Ten times a month.
That’s how often an innocent person is freed from prison in our country, according to this 60 Minutes segment that aired Sunday night. And those are just the ones we know about.
I suspect the number comes from the National Registry of Exonerations, which recorded 125 exonerations in the year 2014. That year set a new record for known exonerations since the National Registry started keeping track of them. It exceeded the previous record, from 2013, by 37 percent. They don’t have last year’s tally yet, but you can browse the Registry’s website here, and you can read more stories about known exonerations here and here.
The 60 Minutes segment featured interviews with the following three people who lost large chunks of their lives to wrongful convictions.
The first is a black man from Alabama who spent thirty years on death row before he was exonerated last April. He was convicted based on a witness’s misidentification, and after thirty years in prison, he’s still learning that he’s free to shower every day if he wants to and that he doesn’t have to get up for breakfast at 3am. He’s never received a nickel of compensation or an apology from the state.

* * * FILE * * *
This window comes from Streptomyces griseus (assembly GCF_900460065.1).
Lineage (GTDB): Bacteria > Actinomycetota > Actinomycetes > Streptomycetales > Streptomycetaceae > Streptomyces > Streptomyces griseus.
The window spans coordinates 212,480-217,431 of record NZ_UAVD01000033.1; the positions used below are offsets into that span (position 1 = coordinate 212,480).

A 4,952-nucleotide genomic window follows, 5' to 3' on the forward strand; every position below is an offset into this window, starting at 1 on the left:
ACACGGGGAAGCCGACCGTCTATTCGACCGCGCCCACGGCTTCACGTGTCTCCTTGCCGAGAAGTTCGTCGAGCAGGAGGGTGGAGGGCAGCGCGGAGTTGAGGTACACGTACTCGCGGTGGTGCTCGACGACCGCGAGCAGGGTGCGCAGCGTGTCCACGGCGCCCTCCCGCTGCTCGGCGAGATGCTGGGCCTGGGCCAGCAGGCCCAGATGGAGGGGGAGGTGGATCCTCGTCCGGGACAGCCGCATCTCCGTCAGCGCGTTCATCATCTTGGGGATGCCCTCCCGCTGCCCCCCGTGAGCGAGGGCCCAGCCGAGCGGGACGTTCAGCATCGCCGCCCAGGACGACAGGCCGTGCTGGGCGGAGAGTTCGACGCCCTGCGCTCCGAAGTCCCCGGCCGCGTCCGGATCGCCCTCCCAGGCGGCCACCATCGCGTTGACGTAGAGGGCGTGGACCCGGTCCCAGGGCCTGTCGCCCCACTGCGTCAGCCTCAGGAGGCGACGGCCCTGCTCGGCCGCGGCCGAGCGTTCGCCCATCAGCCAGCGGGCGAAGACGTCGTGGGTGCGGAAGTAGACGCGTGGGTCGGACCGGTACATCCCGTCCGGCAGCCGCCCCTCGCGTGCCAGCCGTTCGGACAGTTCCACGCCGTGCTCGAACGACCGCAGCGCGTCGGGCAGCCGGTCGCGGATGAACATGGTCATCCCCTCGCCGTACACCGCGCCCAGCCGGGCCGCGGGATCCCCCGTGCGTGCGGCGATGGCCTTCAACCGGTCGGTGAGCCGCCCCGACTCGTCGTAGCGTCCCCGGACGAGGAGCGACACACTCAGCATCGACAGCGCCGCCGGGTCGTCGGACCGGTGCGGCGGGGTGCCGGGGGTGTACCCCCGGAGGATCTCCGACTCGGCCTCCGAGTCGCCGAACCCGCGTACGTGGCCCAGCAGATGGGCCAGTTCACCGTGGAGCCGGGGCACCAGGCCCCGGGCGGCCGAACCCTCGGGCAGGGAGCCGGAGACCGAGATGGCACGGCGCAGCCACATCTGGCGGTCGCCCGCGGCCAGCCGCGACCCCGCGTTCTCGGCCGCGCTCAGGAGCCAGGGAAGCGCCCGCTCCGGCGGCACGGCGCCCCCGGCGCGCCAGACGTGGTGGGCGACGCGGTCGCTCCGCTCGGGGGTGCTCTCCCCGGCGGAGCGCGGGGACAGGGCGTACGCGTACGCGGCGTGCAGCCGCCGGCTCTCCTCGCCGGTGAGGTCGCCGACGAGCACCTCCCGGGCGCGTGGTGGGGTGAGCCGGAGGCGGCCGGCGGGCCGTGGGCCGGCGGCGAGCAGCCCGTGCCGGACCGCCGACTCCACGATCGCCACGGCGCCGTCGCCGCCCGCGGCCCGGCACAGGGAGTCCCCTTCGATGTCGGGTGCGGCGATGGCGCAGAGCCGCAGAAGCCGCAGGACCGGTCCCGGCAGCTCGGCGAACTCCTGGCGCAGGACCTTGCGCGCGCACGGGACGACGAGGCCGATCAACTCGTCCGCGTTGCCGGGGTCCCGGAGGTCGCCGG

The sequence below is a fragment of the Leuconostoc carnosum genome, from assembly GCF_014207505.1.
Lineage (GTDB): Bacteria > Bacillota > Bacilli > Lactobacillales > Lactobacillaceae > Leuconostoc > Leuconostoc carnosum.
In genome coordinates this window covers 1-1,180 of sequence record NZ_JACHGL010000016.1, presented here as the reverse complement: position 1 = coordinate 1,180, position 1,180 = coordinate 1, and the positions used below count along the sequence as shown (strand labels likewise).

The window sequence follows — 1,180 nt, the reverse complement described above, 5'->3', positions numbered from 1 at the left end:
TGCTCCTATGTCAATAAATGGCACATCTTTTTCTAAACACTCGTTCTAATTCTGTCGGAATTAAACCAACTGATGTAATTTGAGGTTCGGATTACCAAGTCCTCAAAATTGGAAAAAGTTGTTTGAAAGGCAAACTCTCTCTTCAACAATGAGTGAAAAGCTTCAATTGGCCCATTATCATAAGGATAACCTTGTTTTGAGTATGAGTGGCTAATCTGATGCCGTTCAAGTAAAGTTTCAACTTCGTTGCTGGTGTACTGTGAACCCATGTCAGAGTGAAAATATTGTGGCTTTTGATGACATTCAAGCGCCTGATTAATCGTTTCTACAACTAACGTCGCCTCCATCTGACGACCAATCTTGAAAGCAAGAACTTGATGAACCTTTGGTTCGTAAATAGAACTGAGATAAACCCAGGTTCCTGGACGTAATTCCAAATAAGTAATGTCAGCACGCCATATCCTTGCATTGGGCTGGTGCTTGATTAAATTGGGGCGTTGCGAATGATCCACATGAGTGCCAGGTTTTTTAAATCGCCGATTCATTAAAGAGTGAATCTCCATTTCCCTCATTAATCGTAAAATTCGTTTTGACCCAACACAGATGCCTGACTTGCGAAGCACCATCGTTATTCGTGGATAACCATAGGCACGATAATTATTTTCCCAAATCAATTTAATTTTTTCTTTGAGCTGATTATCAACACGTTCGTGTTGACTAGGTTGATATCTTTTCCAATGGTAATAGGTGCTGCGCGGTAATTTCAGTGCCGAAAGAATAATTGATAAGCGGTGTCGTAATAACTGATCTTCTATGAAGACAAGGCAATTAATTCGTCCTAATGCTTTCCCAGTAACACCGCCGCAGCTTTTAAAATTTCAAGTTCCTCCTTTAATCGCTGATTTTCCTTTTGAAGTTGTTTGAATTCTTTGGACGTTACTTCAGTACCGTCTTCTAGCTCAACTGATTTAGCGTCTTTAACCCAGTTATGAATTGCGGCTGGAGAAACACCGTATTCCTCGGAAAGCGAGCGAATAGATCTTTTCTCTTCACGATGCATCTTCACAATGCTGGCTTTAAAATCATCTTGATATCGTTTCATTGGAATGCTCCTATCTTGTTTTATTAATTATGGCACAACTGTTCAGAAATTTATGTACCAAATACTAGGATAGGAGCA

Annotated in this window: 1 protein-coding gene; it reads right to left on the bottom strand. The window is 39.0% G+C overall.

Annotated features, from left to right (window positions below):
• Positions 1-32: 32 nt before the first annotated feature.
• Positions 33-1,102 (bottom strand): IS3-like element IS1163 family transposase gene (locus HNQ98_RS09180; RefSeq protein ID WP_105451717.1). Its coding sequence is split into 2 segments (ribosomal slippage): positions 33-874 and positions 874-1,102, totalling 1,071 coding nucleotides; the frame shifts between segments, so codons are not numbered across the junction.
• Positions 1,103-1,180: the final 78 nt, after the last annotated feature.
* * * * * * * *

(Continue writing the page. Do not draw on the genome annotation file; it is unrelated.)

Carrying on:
The second is a white man from Connecticut who spent 21 years in prison for rape and murder before DNA evidence cleared him. His conviction was based on misidentifications by witnesses who collected a $20,000 reward. He’s doing better now, but after his release, he would sometimes barricade himself in his closet and sleep there because he was afraid someone would kick his door down and drag him back.
The third is a white woman from Michigan who spent over five years in prison for child abuse before new medical evidence freed her. She was convicted because emergency-room doctors suspected her of shaking her sister’s baby, whom she was raising, to the point of brain damage. As it turned out, the baby had suffered a natural stroke. After her release, the woman found herself homeless for a time because she couldn’t find a job; she had a five-year gap on her resume to explain, and when she’d tell potential employers the truth, she never heard back. She’s never received any support or compensation from the state.
As a defense lawyer who pays attention to these stories, I come across one or more of them each week. Here’s another one from last October about a man in California who was cleared of child molestation after fifteen years in prison. And here’s another about a man from New York who was released after 25 years for arson and murder charges that were based on junk science. They are products of a human system that makes mistakes as often as we do.
And these are just the ones we know about.
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